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Dietary fatty acid analyses of the squid Idioteuthis cordiformis — further evidence for predation on deepwater sharks

George D. Jackson*, Christine H. Jackson, Patti Virtue, Miriam Fluckiger, Peter D. Nichols

*Corresponding author:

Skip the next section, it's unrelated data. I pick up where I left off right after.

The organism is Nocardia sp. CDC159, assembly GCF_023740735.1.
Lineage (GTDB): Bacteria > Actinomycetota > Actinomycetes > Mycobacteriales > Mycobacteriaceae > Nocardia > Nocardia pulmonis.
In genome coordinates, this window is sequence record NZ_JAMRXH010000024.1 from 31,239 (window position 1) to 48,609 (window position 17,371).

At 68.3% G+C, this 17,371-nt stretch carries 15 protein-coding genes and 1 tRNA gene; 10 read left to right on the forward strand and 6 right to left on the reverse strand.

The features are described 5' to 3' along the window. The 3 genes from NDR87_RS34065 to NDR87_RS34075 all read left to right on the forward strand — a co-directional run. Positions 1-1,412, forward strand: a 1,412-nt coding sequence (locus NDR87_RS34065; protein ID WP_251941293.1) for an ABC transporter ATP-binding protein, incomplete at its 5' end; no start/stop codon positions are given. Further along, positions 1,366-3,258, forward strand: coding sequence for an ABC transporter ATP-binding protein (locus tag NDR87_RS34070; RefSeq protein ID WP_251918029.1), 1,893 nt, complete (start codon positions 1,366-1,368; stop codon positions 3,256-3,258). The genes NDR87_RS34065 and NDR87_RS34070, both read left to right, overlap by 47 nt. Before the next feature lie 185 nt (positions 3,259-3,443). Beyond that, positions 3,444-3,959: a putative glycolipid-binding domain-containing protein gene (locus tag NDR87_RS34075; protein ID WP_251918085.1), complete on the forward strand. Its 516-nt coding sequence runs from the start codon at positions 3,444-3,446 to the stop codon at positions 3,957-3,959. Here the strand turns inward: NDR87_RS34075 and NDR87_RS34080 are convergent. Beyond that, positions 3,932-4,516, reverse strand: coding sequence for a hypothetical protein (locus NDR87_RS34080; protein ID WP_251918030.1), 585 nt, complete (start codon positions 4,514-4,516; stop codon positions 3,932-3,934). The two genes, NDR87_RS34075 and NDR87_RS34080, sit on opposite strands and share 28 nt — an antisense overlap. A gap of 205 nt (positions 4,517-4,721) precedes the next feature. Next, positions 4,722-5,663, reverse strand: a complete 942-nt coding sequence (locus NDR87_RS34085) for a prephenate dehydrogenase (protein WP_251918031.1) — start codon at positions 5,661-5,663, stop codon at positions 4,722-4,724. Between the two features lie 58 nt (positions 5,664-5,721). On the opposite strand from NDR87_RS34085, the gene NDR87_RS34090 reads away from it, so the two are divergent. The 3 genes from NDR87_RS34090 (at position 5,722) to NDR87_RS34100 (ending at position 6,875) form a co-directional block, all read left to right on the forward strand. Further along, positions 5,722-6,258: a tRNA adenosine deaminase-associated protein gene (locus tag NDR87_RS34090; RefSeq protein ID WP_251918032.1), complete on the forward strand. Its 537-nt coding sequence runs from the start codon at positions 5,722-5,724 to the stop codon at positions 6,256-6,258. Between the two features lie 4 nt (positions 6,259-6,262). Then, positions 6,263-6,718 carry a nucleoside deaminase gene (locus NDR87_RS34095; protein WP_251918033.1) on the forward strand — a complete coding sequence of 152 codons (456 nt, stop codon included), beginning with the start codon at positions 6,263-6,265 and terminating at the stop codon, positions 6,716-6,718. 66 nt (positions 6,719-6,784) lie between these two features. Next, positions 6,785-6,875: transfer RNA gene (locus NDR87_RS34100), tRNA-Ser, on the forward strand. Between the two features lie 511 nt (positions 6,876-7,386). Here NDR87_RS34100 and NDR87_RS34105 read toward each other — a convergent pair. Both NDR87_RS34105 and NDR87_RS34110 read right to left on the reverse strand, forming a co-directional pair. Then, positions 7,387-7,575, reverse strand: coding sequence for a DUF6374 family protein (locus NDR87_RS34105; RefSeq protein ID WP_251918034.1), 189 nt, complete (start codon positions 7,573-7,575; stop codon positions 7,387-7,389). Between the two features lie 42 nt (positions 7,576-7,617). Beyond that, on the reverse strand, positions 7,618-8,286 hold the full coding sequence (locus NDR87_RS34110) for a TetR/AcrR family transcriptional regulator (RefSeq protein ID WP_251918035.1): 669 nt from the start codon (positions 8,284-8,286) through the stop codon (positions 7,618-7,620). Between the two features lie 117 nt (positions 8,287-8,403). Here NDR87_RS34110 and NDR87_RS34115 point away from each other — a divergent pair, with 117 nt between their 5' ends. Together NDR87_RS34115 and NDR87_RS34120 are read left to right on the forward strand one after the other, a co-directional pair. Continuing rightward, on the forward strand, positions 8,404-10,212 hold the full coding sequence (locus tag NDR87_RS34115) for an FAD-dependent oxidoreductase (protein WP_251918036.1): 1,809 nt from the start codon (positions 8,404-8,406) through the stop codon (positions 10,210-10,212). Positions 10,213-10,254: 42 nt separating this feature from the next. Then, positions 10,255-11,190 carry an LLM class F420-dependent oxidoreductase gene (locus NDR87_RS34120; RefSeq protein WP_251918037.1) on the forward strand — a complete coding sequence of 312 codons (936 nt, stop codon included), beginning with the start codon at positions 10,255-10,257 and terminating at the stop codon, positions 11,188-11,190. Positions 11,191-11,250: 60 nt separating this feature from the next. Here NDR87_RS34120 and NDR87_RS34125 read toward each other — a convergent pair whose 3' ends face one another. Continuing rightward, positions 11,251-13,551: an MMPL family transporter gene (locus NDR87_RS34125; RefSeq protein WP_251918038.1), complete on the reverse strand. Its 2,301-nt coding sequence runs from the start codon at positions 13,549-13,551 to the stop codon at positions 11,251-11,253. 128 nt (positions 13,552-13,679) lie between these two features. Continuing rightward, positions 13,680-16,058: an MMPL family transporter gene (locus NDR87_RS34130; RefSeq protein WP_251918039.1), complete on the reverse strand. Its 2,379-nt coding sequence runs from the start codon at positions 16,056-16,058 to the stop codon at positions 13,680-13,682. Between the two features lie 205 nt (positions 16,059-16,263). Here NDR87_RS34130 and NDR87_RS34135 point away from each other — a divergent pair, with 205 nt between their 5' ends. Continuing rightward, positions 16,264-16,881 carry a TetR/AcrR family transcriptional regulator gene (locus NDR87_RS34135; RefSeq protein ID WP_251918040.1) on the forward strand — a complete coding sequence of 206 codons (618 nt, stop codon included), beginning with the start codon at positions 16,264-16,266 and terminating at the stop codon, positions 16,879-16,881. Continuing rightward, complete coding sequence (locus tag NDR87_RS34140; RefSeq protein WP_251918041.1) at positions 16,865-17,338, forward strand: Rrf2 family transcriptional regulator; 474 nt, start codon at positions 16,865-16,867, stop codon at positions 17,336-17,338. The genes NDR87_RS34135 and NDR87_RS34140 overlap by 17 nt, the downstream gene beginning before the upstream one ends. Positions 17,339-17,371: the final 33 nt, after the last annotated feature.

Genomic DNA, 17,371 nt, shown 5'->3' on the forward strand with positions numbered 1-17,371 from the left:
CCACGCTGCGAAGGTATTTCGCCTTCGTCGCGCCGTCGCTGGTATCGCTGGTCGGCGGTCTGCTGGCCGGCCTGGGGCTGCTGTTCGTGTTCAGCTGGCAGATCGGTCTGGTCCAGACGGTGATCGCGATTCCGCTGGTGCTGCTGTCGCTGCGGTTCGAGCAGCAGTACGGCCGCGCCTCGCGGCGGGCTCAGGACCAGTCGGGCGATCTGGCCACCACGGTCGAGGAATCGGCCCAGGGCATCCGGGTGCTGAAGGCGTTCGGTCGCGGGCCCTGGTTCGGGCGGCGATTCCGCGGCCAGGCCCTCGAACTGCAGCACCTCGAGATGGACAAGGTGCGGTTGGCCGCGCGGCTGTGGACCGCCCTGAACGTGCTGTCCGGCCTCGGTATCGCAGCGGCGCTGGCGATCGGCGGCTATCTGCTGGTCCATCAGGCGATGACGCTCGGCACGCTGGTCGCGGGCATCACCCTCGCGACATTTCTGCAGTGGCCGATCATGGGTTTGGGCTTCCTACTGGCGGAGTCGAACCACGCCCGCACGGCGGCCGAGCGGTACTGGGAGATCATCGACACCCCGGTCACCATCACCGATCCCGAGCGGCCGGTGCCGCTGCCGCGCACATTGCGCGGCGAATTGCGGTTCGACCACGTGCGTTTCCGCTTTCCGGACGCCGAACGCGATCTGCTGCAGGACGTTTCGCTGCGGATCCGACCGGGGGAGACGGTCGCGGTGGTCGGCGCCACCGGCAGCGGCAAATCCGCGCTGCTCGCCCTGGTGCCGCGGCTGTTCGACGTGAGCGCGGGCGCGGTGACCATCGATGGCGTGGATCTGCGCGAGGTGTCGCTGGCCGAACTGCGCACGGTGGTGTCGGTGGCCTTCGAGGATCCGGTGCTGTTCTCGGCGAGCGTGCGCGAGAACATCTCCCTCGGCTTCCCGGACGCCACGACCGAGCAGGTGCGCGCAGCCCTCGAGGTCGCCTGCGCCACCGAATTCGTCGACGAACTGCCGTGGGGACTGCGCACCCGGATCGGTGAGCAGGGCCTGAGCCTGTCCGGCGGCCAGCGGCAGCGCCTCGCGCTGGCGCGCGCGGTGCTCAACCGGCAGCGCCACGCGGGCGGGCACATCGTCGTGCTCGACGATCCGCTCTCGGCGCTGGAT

ABSTRACT: Idioteuthis cordiformis is the largest deepwater mastigoteuthid squid found in the southern Pacific Ocean. Signature fatty acid (FA) and lipid class analysis was carried out on the digestive gland, fins and caecum oil of 18 individuals of I. cordiformis caught in the waters off southern Australia during late 2004. Lipid classes varied between the tissues and oil samples, with sex not being an important factor. The presence of hydrocarbons within the digestive gland and caecum were noteworthy as high proportions of this lipid class are generally only common in the livers of many deepwater sharks. Monounsaturated fatty acids dominated the digestive gland and caecum oil, while the fin had high values of both saturated and polyunsaturated fatty acids. Fatty acid profiles of I. cordiformis were compared to profiles of potential prey species (sharks, small and large fish, crustaceans and squid) using Bray-Curtis similarity coefficients. Analysis of the digestive gland and caecum oil FA profiles revealed a close match with the following prey: myctophids (Lampanyctodes australis, Electrona paucirastra, Symbolophorus barnardi) the dragon fish Stomias boa, the smooth oreo Pseudocyttus maculatus and the deepwater sharks, Etmopterus baxter, Dalatias licha, Centroselachus crepidator, Centroscymnus coelopsis and Centrophorus zeehaani. The fin FA profile did not match closely to any potential prey and was most similar to other squid mantle tissue. Based on the results of this study, I. cordiformis has a broad diet spectrum of teleost fish and deepwater sharks and occupies a high trophic position.